Merles and unrelated eye defects


In the previous post, defects in the eyes were used to help identify a homozygous merle. That is often a strong indicator, but there is one situation where that is not always helpful. Collies, and some of the closely related breeds, have a number of issues with their eyes that are unrelated to the merle gene. Compare the normal eyes of the merle Shetland Sheepdog, above, to the eyes on the merle Rough Collie below.


Like the Great Dane in the previous post, this dog has an eye that appears to be too small and set incorrectly. Her left eye, which is blue, also has a distorted pupil similar to the one seen on the Dane. It is more obvious when viewed from the front.


Although it might look like she is looking to the side in this shot, her pupil actually skewed over toward that corner, giving her a cross-eyed look.

She is not a double-merle. Her pattern is typical for a single merle with moderate white irish patterning. Whatever is wrong with her eyes, it is probably separate from her merle coloring. Her one blue eye makes the problem more noticeable, but chances are she would have had issues whatever color she happened to be.

And that is why distortions in the eyes on collie breeds are not necessarily proof that the dog is homozygous for merle. Fortunately for identification purposes, most double-merle Collies are quite dramatically white so they are unlikely to be mistaken for a heterozygous merle.

But dogs like this one also point to the reason why using double-merles in Collie breeding programs is a bad idea, even when someone else made the ethical compromises necessary to create the dog in the first place. Because two copies of the merle mutation damages the eyes, there is no way to know if a homozygous merle breeding animal had eye problems unrelated to the merle coloring. Dismissing eye problems with the assumption that the heterozygous offspring will not be affected could be a mistake, because there is no way to be sure that the homozygous parent has otherwise normal eyes.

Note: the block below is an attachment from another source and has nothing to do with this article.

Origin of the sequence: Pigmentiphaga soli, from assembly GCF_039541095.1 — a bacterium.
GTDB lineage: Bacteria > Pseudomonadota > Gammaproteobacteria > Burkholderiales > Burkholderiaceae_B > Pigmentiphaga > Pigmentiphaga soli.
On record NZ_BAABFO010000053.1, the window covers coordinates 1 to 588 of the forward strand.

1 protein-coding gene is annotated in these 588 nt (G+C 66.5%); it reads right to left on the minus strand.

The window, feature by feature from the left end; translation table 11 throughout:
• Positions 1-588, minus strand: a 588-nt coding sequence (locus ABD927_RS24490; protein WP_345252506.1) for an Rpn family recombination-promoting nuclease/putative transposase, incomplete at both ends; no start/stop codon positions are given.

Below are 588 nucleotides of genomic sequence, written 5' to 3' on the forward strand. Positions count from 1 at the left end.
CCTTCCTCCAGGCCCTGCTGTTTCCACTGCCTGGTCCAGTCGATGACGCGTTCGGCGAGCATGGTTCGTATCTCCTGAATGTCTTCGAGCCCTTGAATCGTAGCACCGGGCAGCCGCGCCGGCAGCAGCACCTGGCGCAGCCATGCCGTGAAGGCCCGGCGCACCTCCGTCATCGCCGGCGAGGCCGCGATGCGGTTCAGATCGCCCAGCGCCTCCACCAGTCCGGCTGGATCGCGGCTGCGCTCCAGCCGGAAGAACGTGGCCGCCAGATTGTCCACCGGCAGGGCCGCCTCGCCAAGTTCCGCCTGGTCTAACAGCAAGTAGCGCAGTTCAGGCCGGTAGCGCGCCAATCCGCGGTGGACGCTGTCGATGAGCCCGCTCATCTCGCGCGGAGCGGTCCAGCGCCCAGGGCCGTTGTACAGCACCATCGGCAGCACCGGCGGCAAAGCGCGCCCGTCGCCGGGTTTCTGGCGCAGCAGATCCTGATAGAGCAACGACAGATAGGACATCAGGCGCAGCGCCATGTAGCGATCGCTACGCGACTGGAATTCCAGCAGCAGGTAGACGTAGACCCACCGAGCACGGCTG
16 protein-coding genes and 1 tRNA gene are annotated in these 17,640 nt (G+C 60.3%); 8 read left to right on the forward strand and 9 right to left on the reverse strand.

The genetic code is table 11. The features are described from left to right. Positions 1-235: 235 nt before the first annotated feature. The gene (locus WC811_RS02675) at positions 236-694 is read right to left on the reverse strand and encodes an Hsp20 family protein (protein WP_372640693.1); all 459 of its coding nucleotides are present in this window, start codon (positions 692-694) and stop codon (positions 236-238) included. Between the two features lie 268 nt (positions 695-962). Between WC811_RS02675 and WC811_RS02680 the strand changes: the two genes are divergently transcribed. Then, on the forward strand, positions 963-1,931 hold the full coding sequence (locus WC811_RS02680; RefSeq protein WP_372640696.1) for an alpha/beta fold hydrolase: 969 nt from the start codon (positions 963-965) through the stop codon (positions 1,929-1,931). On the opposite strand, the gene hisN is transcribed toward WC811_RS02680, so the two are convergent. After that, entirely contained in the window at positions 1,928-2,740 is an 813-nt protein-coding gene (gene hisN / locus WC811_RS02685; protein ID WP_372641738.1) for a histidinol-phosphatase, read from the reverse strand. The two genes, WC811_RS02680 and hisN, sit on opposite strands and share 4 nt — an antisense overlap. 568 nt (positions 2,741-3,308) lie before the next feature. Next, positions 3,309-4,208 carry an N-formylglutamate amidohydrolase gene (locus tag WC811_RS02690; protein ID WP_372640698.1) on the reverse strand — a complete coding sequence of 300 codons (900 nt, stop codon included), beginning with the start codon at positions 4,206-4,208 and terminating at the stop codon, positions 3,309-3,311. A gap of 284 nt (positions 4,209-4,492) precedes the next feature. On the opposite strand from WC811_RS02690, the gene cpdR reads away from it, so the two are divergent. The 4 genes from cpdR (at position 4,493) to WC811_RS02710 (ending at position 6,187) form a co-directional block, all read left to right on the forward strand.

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5 Responses to Merles and unrelated eye defects

  1. Kristina Pry February 19, 2012 at 6:34 pm #

    That Sheltie is gorgeous =) If you ever need more blue merle pics, let me know… or bi black, or sable… 😉 Sadly my blue has normal colored eyes.

  2. J Ferre February 19, 2012 at 6:49 pm #

    your last post on merle made me do a search … and they have what they call cryptic merles, ( Catahoula Cur). These were dogs that looked normal but when tested came back with one copy of merle. That would explain how they could get double merles even while trying their best to avoid them. Still it is all fascinating and even more confusing is how some double merles are both deaf and blind yet others have complete hearing and sight. Your blog is fantastic as always. 🙂 Do you know if heterozygous merles have a higher probability of sight and hearing issues than not merle dogs? Strange that it is not always one way or another.

    • The Equine Tapestry February 20, 2012 at 10:44 am #

      In the past, it was usually cryptic merles (or sables that made it hard to see the merle) that were behind most homozygous merles. Unfortunately the old taboo against breeding merle to merle has broken down, at least to some extent, among Collie and Sheltie breeders. That’s a shame because they really are the last ones that should be making an exception, with white patterns and existing eye defects.

      There was a study that showed a slight increase among the heterozygous merles, but there was a later study that showed a much lower number, if I remember correctly. I will have to see if I can find those two papers and link them. I wondered at the time if the dogs studied had white patterning, since some patterns have been linked to hearing issues in dogs, too.

    • The Equine Tapestry February 20, 2012 at 10:50 am #

      Here is the more recent study on deafness in merles.

  3. Onawa Rock February 8, 2013 at 9:02 pm # I happened upon your blog, and it made me think of my daughter, who has bilateral iris coloboma. I knew that it had also been seen in Australian shepherds. She/we are part of a study at NIH/NEI to try and find the genes for it. I can’t see if the dog above has a coloboma but it looks to have the microphthalmia. Are there any vets doing similar studies in animals?